On this date in 1917, science fiction writer and inventor Arthur C. Clarke was born in Minehead, Somerset, England. A stargazer as a boy, he could not afford to attend university. He became a radar specialist for the Royal Air Force during World War II. A lifelong nonbeliever, he refused to accept the "Church of England" affiliation put on his dogtag by the RAF and insisted they change it to "pantheist." Clarke earned a degree in math and physics in 1948 at King's College, London. He was the first to propose, in a technical paper in 1945, that geostationary satellites could make telecommunication relays, which later won him the 1982 Marconi International Fellowship and many other honors.
After selling science fiction throughout the 1940s, Clarke was writing full-time by 1951. In 1954 he suggested satellite applications for weather forecasting to the U.S. Weather Bureau. He turned from the stars to underwater exploration, concentrating on the coast of Sri Lanka, where he moved in 1956.
When Clarke was 36 he married Marilyn Mayfield, a 22-year-old American divorcee with a young son. They separated after six months, although the divorce was not finalized until 1964. He never remarried but was intimate with a Sri Lankan man, Leslie Ekanayake, who died in 1977. They were eventually buried together. Clarke's New York Times obituary noted that journalists who asked if Clarke was gay were told, "No, merely mildly cheerful."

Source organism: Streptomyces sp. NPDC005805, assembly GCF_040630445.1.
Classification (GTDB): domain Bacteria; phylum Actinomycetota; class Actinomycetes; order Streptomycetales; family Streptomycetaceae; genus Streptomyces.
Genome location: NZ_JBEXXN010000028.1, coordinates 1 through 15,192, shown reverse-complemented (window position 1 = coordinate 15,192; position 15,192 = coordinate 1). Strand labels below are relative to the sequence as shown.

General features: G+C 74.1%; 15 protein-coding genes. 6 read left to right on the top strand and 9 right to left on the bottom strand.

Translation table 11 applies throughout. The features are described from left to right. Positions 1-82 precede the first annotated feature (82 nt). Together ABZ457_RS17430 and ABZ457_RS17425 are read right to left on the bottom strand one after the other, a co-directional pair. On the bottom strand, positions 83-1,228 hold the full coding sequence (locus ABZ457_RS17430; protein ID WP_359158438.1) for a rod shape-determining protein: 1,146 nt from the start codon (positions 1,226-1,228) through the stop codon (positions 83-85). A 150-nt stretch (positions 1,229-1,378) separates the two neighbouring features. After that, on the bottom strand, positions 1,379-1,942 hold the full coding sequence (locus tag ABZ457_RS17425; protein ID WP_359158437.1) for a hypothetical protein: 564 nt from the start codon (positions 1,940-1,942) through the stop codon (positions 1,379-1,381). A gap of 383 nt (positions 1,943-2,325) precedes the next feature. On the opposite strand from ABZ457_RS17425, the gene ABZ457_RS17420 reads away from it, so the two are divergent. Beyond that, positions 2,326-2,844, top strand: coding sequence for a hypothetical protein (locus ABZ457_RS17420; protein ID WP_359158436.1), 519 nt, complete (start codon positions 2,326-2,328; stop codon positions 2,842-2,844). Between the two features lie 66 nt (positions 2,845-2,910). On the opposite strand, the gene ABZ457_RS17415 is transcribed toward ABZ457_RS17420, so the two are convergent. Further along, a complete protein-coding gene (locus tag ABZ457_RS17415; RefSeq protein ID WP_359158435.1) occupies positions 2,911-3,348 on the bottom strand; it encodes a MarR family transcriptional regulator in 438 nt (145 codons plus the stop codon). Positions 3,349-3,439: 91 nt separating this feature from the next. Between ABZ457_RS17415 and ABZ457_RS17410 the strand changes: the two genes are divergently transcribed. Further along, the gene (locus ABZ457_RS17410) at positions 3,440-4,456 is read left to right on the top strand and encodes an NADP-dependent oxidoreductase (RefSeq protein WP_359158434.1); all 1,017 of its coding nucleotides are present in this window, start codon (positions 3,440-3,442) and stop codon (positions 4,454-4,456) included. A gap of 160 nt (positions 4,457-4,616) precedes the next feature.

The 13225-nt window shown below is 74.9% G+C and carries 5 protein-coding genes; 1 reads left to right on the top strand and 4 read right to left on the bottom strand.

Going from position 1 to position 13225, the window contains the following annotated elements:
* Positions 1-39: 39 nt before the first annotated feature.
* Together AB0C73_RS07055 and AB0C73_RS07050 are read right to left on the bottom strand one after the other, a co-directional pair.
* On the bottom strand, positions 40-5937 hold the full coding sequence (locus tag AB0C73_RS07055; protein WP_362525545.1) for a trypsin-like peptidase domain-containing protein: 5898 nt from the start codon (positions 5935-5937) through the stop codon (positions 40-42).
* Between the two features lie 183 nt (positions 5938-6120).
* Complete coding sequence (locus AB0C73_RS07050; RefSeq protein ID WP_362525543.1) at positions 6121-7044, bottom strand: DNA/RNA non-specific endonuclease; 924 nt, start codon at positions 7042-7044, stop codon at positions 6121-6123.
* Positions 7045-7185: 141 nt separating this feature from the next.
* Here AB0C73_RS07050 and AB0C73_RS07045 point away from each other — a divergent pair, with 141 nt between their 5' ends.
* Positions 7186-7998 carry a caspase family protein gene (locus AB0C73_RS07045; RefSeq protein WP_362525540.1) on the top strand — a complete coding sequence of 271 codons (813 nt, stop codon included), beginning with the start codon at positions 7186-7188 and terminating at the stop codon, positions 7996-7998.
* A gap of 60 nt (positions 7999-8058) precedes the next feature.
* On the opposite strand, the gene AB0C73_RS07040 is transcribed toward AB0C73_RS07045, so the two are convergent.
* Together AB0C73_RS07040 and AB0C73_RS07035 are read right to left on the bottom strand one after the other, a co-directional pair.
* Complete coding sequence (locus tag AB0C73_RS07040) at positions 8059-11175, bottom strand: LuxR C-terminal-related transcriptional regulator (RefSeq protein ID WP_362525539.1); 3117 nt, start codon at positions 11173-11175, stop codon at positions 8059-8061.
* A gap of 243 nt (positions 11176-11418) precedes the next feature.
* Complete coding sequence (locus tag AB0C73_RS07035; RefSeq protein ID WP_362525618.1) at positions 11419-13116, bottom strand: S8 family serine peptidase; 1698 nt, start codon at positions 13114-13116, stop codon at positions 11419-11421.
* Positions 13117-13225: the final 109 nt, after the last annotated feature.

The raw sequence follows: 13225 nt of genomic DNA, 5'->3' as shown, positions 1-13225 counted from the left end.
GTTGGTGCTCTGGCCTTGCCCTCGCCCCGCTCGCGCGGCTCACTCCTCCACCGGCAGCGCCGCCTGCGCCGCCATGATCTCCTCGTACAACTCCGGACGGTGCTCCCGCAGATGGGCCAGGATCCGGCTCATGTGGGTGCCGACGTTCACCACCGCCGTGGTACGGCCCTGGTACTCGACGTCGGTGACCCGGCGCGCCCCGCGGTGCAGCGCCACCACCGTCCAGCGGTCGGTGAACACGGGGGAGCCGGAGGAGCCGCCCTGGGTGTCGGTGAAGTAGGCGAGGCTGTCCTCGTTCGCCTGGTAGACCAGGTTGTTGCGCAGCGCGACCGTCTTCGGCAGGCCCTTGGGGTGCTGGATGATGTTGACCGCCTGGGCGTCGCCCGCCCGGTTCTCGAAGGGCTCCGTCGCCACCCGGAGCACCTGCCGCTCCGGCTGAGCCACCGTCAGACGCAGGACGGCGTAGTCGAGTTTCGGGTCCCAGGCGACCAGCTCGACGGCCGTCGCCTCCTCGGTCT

His most famous work was the screenplay, co-written with Stanley Kubrick, for the 1968 film 2001: A Space Odyssey. The script was nominated for an Oscar. Clarke served as chair of the British Interplanetary Society. His TV programs included "Arthur C. Clarke's Mysterious World" (1981) and "Arthur C. Clarke's World of Strange Powers" (1984). He co-broadcast Apollo 11, 12 and 15 missions with Walter Cronkite and CBS News. He was wheelchair-bound starting in 1988 with post-polio syndrome.
In 2000 Clarke was knighted. Before his death at age 90 in 2008, he left instructions about his funeral: "Absolutely no religious rites of any kind, relating to any religious faith, should be associated with my funeral." He told the London Times in August 1992 that he was "an aggressive agnostic." In 1999 he told Free Inquiry magazine, "One of the great tragedies of mankind is that morality has been hijacked by religion."